Maybe I can distill it into three. Lucian de Remeni, pureblood sorcerer with a bent for portraiture, has grown up in wealth, privilege, self-discipline, and the conviction that his beloved family’s magical talents are the gods’ gift to a troubled kingdom. But a family tragedy begins a spiraling downfall that sweeps the young sorcerer into a life he had never imagined. Banished to the crude society of a bustling necropolis, Lucian’s task of becomes the key in two murder investigations which threaten to upend the war for Navronne’s crown and unravel the very foundations of pureblood life.

Before I go on, I want to tag those who are next up on this branch of The Next Big Thing.

Diana Pharaoh Francis is the author of two fantasy series – the Path series and the Crosspointe Chronicles – and the fabulous Horngate Witches urban fantasy series.  I’m jealous when I report that not only does she write exciting adventures, but she is also a professor of English at the University of Montana, rider of horses, wife, mom, and exceptionally fun person to hang out with at a science fiction convention.  You have never met a professor like Di!

Cindi Myers has authored more than forty novels, spanning romance, historical, western, and women’s fiction.  Her work is consistently excellent, and she is the most focused and productive writer I know.  I go hang out with her on mountain retreats just hoping to absorb some of her professionalism.  Again, it just isn’t fair that she’s gorgeous, generous, and a great teacher.

Mindy Klasky is the author of fantasy, urban fantasy, paranormal chick-lit novels, and under her alter ego, Morgan Keyes, a fabulous new YA fantasy called Darkbeast.  A reformed lawyer and law librarian, Mindy sat alongside me on our first ever convention panel – My First Novel at the 2000 Chicago WorldCon.  Our first books had come out one month apart, from the same publisher, and as women of other professions, we bonded immediately.  Now with twenty-eight novels between us, I guess our panel was a success - our friendship certainly is!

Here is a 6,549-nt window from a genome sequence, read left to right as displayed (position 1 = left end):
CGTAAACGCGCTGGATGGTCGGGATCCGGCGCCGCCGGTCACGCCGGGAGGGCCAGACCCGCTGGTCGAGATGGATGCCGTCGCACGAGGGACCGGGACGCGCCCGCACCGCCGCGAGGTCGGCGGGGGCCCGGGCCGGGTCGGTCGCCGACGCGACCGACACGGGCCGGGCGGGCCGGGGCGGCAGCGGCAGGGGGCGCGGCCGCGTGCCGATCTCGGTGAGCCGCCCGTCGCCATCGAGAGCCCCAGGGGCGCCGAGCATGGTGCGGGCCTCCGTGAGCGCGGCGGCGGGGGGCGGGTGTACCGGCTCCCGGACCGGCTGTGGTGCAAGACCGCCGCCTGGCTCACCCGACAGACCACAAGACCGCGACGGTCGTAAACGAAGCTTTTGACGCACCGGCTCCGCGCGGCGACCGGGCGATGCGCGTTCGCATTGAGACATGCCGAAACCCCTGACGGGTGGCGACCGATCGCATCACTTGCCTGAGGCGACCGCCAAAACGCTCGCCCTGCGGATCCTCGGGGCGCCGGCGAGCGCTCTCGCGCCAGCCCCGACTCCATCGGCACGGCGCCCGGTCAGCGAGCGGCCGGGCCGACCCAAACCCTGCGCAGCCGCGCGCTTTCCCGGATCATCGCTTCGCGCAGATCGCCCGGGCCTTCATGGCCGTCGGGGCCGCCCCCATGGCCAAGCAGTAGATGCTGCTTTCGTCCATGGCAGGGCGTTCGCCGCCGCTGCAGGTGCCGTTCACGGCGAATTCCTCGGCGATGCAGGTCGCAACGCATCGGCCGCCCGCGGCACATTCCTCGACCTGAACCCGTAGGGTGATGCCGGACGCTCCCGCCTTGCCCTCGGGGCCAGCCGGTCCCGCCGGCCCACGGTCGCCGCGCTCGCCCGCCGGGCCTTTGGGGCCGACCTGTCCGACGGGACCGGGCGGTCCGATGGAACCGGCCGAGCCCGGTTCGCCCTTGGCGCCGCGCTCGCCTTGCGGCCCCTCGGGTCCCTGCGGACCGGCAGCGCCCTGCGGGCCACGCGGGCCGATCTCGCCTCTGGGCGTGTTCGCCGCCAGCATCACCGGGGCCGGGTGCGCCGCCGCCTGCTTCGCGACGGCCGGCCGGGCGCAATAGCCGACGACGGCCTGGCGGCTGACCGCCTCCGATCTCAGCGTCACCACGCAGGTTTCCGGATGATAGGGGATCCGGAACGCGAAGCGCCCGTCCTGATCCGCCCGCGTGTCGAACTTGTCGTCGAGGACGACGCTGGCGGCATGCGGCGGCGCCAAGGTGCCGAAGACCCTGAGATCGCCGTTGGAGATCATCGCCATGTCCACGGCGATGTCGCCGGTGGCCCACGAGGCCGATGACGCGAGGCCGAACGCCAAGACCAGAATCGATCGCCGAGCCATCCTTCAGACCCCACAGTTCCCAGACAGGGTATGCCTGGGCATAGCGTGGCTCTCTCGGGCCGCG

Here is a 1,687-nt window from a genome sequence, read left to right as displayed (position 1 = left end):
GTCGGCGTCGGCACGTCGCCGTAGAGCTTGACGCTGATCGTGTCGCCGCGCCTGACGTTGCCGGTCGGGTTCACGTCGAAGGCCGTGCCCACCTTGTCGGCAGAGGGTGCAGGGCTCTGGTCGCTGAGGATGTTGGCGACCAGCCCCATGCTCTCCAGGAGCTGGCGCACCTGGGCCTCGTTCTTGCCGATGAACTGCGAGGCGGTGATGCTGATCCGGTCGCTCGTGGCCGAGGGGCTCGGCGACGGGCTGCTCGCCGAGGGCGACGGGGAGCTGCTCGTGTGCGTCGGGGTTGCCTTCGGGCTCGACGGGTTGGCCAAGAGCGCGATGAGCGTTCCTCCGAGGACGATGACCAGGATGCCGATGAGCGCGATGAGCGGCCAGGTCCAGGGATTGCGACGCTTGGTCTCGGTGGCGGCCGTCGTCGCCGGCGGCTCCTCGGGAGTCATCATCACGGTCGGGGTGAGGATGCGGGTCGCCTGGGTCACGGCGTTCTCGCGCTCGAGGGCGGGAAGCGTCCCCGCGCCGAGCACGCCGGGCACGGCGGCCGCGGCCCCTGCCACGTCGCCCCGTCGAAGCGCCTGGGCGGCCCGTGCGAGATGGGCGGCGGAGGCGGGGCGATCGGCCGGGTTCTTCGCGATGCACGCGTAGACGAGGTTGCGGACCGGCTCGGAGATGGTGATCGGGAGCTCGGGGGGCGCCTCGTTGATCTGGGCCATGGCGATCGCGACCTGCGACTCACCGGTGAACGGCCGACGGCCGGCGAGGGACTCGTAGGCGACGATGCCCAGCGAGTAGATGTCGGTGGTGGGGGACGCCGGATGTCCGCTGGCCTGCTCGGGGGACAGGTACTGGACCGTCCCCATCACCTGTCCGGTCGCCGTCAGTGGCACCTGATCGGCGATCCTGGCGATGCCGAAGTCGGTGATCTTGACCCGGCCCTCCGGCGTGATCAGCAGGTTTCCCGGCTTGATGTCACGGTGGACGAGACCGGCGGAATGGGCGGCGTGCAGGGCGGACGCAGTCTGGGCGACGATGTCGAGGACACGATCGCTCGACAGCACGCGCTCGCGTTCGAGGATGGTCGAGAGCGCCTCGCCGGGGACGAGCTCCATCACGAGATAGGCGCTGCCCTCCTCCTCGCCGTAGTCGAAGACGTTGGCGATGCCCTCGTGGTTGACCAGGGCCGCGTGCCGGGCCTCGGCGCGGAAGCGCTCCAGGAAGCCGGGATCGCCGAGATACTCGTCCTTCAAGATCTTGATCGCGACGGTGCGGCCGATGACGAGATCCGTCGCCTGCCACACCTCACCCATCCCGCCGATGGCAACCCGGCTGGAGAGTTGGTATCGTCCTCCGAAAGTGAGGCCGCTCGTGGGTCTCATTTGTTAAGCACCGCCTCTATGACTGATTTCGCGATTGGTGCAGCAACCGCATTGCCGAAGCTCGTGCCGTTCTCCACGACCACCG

Compared to these three, Linda Joffe Hull is just a newbie.  But her first novel, The Big Bang will likely leave all of us genre writers in the dust. Library Journal describes it as "a fun, sexy suburban soap opera with a touch of mystery." I’ve known this book since it was a baby, and believe me it is like nothing else out there.  Neither is Linda, who is also fun, smart, and sexy!

And now back to the NBT questions:  

Will your book be self-published or represented by an agency?
I've worked with agent Lucienne Diver of the Knight Agency from my first sale thirteen years ago. Dust and Light will be published in 2014 by New American Library/Roc Books.

How long did it take you to write the first draft of the manuscript?
Knowing how unlikely it is that I'll reach the end of the story before my deadline of June 2013, it will have taken me a year and a half. I would love to think I could be a third of the way into the second (as yet untitled) volume of the duology by that time, but I'm not placing any bets.